Severe Weather Outbreak of November 5, 2005

 Severe weather outlook from 7 AM CST Saturday
Severe weather outlook, issued 7 AM CST Nov. 5

 Probabilities of severe weather, issued 7 am Saturday
Probabilities of severe weather, issued 7 AM CST
Nov. 5

 Severe weather reports from Nov. 5-6
Severe weather reports from Nov. 5-6

 

A late-season outbreak of severe weather affected the Midwest late on November 5th, continuing into the 6th.  The worst of the severe weather was in southwest Indiana, where a strong F3 tornado killed over 20 people in Evansville.  Information on this tornado is available at the Paducah NWS webpage.  Reports from elsewhere in the Midwest can be found at the Storm Prediction Center webpage.

Over 40 reports of severe weather were received across central and southeast Illinois, between 8 PM Saturday and 2 AM Sunday.  Early reports were of both wind damage and large hail, generally west of I-55.  Across eastern Illinois, the reports were primarily of strong winds and associated damage.  The highest wind speeds reported were along the Indiana border (89 mph at the Lawrenceville Airport, and 88 mph at Chrisman). 

Weather map of Illinois at 6 PM Saturday The 6 PM surface map showed low pressure centered over central Missouri, with a warm front curving northeast across northwestern Illinois, to near Chicago.  Fairly humid conditions for early November were noted over central and southeast Illinois, with dewpoint values around 60 degrees.
Surface map at midnight CST By midnight, the low pressure had moved northeast to Chicago.  A cold front was sweeping its way across Illinois, and was roughly along the Illinois River.
 Radar image from 9:30 pm CST The radar image from Lincoln at 9:30 PM showed a squall line advancing across Illinois.  Severe weather reports of trees and power lines down, as well as hail up to nickel size, from the previous hour had been received from Cass, Morgan, Menard, and Mason Counties.  Around the time of this radar image, similar reports were received from Pekin southeast to Lincoln, then southwest through Springfield.
 Velocity image from 9:30 pm CST This velocity image at 9:30 PM indicates the strongest winds along a Pekin to Lincoln line.  The highest speeds, over 60 mph, were indicated just east of Lincoln, and northwest of Emden.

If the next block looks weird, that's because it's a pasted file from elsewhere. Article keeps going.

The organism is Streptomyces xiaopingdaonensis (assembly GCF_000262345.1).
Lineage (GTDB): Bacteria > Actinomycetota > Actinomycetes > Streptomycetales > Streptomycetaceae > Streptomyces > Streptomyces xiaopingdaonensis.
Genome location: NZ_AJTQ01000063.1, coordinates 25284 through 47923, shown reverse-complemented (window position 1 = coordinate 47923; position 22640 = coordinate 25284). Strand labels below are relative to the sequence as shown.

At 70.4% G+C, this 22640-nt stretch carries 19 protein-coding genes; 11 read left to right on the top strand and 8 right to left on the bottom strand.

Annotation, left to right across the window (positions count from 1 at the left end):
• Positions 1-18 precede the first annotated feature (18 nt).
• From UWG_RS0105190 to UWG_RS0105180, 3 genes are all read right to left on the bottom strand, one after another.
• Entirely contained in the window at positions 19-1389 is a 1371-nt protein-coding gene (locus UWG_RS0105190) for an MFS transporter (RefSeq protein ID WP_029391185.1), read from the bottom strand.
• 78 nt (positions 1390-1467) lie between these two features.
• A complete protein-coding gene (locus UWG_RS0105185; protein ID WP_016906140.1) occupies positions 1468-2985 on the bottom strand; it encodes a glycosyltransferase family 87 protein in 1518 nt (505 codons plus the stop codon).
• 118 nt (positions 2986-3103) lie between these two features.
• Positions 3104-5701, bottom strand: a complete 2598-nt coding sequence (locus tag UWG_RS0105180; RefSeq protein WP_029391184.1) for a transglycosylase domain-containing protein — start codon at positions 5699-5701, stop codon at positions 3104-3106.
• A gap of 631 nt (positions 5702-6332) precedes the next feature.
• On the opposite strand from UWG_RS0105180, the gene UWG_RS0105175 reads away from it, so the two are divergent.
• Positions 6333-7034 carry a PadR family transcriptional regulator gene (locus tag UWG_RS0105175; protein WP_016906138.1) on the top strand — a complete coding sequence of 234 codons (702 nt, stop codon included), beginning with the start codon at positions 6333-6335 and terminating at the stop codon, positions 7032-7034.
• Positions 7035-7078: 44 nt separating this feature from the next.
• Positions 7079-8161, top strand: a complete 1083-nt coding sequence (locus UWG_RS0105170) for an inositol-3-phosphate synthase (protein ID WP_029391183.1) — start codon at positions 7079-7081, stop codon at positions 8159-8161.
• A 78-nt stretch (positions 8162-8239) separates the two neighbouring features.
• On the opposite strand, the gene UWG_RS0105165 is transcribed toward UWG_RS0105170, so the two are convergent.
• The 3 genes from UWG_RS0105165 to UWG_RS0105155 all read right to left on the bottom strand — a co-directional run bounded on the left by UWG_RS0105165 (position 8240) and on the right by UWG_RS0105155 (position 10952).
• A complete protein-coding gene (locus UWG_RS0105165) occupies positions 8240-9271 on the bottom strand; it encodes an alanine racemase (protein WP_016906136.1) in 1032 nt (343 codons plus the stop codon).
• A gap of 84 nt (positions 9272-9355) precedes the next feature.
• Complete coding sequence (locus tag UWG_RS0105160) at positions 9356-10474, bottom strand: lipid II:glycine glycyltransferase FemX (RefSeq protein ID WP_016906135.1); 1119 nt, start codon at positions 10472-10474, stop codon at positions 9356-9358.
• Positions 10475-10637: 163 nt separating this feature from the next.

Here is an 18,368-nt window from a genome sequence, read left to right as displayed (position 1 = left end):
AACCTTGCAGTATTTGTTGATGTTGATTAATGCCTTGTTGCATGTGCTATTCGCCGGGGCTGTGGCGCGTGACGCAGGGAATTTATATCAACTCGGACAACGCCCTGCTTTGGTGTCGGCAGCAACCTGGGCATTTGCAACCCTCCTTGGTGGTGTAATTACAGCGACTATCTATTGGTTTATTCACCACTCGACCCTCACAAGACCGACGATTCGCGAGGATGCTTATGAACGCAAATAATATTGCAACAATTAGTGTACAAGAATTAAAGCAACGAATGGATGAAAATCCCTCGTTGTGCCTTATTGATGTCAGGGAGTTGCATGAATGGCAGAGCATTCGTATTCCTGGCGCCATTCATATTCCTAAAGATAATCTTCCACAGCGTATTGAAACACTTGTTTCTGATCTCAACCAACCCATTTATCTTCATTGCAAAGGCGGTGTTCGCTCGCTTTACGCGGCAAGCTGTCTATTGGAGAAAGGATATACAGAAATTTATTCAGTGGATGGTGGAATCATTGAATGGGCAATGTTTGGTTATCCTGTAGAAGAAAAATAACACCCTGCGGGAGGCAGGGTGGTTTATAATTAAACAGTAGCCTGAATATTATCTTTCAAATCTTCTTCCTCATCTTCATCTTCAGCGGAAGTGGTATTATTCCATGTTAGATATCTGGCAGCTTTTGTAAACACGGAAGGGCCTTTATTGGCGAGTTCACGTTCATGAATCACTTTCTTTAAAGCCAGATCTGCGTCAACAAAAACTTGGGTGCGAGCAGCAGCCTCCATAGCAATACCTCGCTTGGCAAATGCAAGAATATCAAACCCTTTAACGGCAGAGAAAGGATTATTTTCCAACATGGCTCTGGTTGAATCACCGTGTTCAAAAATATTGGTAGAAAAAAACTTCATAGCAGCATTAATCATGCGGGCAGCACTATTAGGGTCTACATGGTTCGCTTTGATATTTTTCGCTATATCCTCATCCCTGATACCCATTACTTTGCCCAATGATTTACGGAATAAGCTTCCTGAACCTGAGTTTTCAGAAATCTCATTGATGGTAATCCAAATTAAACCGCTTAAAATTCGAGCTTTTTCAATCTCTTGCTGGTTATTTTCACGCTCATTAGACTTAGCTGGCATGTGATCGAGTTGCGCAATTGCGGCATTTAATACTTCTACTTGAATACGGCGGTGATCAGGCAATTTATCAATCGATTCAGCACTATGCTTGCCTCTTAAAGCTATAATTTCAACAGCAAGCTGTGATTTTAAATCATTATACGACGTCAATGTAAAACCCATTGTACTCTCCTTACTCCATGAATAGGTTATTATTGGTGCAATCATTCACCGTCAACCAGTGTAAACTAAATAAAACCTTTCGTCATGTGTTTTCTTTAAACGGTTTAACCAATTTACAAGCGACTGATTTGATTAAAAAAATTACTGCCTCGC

Radar image from 10 pm CST By 10 PM, the line of storms had advanced east to the Bloomington/Normal area, and just east of Springfield.  As the storms moved through McLean County, the winds tore off part of the roof at Olympia High School in Stanford, downed power poles near Colfax, and damaged or destroyed outbuildings near Lexington, Anchor, and Colfax.
 Radar image at 10:30 pm CST Around 10:30 PM, the squall line was approaching the Paxton, Decatur, and Pana areas.  Around this time, power lines came down in Stonington, southwest of Decatur.
Radar image at 10:58 pm CST The storms by 11 PM were moving well into eastern Illinois.  Damage reports were more sporadic in the previous hour, although tree damage was reported in Bethany, southeast of Decatur.
Radar image at 11:30 pm CST The squall line was along I-57 by 11:30 PM.  Winds of 60-65 mph occurred around Tuscola and Mattoon, along with penny size hail on the north edge of Mattoon.  Note also the isolated severe cells further west near Jacksonville.  These storms produced quarter size hail.
 Radar image just before midnight CST Just before midnight, the storms were near the Indiana border.  As the storms moved through Chrisman (Edgar County) around 12:15 AM, they produced a measured wind gust of 88 mph at the fire station; these winds produced extensive tree and structure damage in the area.
 Radar image at 1:45 AM CST In this radar image, taken at 1:45 AM by the Doppler radar near Owensville, IN, a severe thunderstorm is shown moving just to the north of Lawrenceville.  About 5 minutes later, this storm produced an 89 mph wind gust at the Lawrenceville airport, northeast of town.
Storm relative motion image from 1:45 AM CST The storm relative motion image from the same time shows winds over 50 knots (58 mph) northeast of Lawrenceville, along with some weak rotation.  Also note the bottom center; this is the storm that resulted in the Evansville tornado.  A strong rotation is indicated inside the white circle.
 Radar image at 1:51 am CST The radar image from 1:51 AM showed the severe thunderstorm in the northeast corner of Lawrence County, as the separate tornadic storm approaches Evansville.
 Storm relative motion image from 1:51 am CST The corresponding storm relative motion image continues to show an intense circulation southwest of Evansville (shown by the white circle).  According to the Paducah NWS, the tornado touched down around 1:50 AM 2 miles north-northwest of Smith Mills, KY.
 Radar image from 1:58 am CST At 1:58 AM, the severe storm in Lawrence County had moved into Indiana, while the tornadic storm was moving along the southeast edge of Evansville. 
Storm Relative Motion image from 1:58 am CST The storm relative motion image from 1:58 AM showed the intense circulation near the Kentucky/Indiana line just southeast of Evansville.  The tornado continued for approximately another 20 miles before lifting near Gentryville, IN.

 

Map of Nov 5, 2005 severe weather reports

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